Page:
Titanium aluminide, created using hypergravity, would reduce the weight of jet trbine blades by over 45 percent (Photo: A. Rueda via Flickr)
Conventional jet turbine blades are made from nickel superalloys (Photo: Bleuchoi via Flickr)
The Large Diameter Centrifuge (LDC) at ESA's European Space Research and Technology Centre (ESTEC) at Noordwijk in the Netherlands (Photo: ESA)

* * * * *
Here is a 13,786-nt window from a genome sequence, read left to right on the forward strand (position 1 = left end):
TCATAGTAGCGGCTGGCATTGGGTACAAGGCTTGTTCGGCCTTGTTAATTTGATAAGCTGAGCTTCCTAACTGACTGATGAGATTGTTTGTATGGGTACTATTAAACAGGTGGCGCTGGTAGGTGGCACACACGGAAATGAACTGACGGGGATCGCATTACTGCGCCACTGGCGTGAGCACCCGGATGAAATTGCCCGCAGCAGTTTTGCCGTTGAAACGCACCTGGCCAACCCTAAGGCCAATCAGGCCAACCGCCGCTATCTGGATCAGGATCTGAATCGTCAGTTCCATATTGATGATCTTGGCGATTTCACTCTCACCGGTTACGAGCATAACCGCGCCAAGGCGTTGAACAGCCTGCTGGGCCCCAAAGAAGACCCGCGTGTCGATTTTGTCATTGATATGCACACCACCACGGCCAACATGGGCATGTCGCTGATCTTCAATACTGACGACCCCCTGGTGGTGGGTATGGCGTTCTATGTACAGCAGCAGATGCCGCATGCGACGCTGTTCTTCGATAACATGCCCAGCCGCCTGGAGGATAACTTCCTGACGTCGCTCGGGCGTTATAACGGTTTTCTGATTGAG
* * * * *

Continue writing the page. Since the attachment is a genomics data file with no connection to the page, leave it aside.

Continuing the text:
In the quest for more efficient commercial aircraft to help reduce fuel consumption, weight reduction without compromising safety is one of the most obvious areas of focus. Researchers at the European Space Agency (ESA) working in the Intermetallic Materials Processing in Relation to Earth and Space Solidification (IMPRESS) Project have used hypergravity to help develop an aircraft-grade alloy they claim is twice as light as the nickel superalloys currently used in conventional jet engines, but boasts equally good properties.
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